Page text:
Toward a Theory of Decriminalization
University of Michigan Law School
August 20, 2010
U of Michigan Public Law Working Paper No. 209
This brief think piece explores the topic of decriminalization. It discusses three ways in which legal prohibitions may become obsolete: scientifically, technically and morally, paying most attention to the last. The paper argues that a phenomena related to cognitive dissonance, which it calls moral dissonance, helps explain the success of a number of decriminalization efforts, a concept analogous to cognitive dissonance, and sets fourth two hypotheses: The core idea is that based on indicators of social status people are presumptively allocated moral character and based on behavior the morality of their actions is evaluated. When these two indicators clash (presumptive moral character is inconsistent with moral evaluations of action) tension is created which is ordinarily resolved by changing the character evaluation so that it is consistent with the action evaluation. When, however, enough people of presumptive good moral character engage in an action that is presumptively immoral, judgments of the morality of the action, and eventually the law itself, will often change. Two hypotheses regarding these outcomes are illustrated with examples from the Salem witch hysteria and the movements to end the prohibition of alcohol and marijuana. Applications to the current gay rights movement are obvious.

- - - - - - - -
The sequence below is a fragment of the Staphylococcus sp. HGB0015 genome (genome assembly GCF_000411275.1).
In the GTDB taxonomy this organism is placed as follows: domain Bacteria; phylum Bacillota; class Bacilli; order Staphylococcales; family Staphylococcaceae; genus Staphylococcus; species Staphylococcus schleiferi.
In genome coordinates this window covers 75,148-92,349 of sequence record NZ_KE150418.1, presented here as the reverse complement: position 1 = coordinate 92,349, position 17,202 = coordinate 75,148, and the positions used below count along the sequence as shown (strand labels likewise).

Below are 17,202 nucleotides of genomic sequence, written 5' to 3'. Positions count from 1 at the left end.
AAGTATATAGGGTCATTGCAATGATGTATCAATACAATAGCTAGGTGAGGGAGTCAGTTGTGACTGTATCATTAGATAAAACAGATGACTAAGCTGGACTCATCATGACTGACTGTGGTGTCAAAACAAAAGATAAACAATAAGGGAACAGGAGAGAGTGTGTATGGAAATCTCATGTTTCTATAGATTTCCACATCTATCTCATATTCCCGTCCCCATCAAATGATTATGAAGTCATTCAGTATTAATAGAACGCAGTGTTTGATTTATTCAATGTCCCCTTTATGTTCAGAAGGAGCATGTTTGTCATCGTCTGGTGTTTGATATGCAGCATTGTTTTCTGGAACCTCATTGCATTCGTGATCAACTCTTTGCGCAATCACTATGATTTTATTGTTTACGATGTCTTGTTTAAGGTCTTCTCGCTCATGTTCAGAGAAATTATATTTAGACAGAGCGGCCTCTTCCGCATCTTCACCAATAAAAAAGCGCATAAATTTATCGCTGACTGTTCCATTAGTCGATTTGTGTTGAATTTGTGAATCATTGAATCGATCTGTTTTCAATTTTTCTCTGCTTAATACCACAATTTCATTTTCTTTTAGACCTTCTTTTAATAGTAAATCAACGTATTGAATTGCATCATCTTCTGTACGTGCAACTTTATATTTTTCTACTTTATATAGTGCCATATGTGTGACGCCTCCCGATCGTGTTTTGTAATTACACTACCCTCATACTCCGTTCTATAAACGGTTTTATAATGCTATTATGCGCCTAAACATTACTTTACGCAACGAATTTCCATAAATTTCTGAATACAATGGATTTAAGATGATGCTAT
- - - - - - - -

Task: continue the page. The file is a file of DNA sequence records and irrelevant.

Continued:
Number of Pages in PDF File: 9
Keywords: Decriminalization, criminal law, legal change, legalization movements, drug law reform
JEL Classification: K14working papers series
Date posted: August 23, 2010
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